Where to watch: Mythic Quest is now streaming on Apple TV+.(Opens in a new window)(opens in a new tab)

Girls, Season 2, episode 5, and Season 6, episode 3, “One Man’s Trash”/”American Bitch”

While plenty of people might nominate “The Panic In Central Park” as their favourite one-Girl-only Girls episode, its reliance on callbacks to Marnie’s series-long journey means it doesn’t quite work as a standalone as well as these two. Popping up in the second and last seasons respectively, both pair Hannah (creator Lena Dunham) with a well-known, older male actor for a talky two-hander. In the first, twentysomething Hannah spends a weekend hanging out and getting naked with a newly separated, Ken-doll handsome doctor (Patrick Wilson) in his fancy brownstone – a sort of anti-romantic Before Sunrise where she gets to try on a life she’s not sure if she wants.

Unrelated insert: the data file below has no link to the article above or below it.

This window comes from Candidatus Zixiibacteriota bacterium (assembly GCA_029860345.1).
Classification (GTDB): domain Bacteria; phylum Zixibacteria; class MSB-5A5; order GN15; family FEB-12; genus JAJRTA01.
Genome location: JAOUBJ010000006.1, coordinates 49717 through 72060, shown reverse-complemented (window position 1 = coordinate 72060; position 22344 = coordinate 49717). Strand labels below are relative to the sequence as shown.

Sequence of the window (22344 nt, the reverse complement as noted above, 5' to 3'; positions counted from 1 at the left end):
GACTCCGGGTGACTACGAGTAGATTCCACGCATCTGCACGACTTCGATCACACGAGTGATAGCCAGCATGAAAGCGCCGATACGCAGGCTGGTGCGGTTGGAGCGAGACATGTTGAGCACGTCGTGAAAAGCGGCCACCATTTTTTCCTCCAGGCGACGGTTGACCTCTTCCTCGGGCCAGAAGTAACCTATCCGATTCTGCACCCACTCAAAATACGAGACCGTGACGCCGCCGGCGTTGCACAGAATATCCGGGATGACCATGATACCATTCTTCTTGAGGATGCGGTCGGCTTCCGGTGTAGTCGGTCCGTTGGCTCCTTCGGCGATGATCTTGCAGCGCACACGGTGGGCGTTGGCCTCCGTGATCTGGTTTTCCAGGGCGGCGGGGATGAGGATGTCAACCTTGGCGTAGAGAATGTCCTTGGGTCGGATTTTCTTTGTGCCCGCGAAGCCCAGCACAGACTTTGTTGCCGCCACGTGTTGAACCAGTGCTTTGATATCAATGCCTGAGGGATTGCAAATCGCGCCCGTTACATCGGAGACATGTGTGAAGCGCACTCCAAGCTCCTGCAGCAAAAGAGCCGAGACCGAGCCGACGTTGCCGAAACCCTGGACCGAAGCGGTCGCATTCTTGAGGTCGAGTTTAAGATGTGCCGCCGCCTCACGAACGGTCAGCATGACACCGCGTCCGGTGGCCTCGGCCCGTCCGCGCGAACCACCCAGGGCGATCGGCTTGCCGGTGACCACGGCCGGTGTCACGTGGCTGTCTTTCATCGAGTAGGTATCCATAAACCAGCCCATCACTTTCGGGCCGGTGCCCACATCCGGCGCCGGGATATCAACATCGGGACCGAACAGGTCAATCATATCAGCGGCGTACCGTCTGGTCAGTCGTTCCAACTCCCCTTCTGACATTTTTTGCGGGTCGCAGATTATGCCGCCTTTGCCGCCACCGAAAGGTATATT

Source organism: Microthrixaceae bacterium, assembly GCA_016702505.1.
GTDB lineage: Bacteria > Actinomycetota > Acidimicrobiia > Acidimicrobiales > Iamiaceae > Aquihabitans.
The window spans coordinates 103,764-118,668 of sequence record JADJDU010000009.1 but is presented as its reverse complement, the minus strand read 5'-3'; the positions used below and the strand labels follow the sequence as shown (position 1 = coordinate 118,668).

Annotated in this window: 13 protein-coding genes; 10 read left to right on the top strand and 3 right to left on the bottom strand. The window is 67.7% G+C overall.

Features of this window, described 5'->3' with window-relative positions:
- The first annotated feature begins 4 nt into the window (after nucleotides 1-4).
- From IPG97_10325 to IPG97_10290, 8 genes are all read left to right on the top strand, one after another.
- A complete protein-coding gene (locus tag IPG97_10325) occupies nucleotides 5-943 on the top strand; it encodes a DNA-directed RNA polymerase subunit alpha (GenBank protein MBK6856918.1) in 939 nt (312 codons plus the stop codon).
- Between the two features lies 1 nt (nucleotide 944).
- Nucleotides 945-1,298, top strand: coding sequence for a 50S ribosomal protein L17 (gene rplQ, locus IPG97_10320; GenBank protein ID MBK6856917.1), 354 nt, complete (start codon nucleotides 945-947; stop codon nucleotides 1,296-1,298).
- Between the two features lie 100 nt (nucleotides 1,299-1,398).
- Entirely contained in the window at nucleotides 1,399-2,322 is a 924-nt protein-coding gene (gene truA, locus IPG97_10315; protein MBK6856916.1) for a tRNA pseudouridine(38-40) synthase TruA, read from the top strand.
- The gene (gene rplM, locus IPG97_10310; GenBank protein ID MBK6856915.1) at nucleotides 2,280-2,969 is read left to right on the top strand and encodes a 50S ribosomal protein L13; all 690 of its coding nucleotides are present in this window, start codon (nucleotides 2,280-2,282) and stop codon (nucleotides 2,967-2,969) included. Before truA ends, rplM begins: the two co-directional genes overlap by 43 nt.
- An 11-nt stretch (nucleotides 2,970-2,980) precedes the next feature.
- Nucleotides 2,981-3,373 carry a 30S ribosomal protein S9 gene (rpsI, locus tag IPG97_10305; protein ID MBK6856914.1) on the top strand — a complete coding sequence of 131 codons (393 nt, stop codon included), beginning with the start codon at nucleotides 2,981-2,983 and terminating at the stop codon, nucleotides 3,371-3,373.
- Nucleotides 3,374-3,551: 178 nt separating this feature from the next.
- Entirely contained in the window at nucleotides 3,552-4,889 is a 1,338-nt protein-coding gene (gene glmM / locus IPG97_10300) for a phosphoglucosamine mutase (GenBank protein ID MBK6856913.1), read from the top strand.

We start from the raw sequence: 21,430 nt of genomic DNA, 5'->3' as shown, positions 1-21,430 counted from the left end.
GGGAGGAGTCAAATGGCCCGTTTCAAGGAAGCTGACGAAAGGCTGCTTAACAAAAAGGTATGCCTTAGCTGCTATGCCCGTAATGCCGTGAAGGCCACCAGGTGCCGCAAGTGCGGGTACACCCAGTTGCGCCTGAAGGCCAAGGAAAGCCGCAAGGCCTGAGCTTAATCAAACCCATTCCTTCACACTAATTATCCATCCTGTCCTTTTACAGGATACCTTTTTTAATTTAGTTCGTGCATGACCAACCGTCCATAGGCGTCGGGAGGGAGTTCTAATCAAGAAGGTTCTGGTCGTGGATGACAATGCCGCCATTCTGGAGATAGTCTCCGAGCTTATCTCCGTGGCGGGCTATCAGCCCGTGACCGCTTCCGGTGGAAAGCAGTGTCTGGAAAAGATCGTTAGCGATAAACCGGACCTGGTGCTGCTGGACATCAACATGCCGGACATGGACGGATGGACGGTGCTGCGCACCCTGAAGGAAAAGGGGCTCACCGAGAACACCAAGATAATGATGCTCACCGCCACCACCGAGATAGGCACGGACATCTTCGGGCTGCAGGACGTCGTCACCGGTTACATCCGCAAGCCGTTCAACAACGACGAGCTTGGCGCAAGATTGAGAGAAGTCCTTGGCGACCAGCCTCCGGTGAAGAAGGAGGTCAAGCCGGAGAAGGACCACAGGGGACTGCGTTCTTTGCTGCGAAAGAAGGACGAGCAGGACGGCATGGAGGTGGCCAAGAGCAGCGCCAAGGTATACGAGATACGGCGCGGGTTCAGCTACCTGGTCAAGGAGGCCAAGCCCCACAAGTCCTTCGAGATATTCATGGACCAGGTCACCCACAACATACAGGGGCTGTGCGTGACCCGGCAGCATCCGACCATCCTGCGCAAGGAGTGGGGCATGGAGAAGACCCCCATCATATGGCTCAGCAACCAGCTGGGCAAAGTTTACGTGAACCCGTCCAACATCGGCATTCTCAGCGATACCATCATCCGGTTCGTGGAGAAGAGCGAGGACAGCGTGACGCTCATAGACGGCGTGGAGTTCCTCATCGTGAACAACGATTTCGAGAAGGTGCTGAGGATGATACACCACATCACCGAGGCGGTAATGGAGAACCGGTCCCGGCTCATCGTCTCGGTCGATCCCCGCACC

And in “American Bitch”, she’s invited into another man’s house, this time for a confrontation: middle-aged writer Chuck (Matthew Rhys) wants a little chat about a piece Hannah wrote about his sexual harassment allegations, but the two find themselves connecting as writers from different generations. Airing mere months before the Me Too movement was in full swing, it’s among the smartest, most nuanced scripts of the show’s entire run and could almost work as a stage play — until the perfectly surreal final shot. – C.W.

Where to watch: Girls is now streaming on HBO Max.(Opens in a new window)(opens in a new tab)

BoJack Horseman, Season 3, episode 4, “Fish Out Of Water”

An animated scene of BoJack, an anthropomorphic bay horse, looking worried in an underwater city plastered with his own image.

Credit: Screenshot/Netflix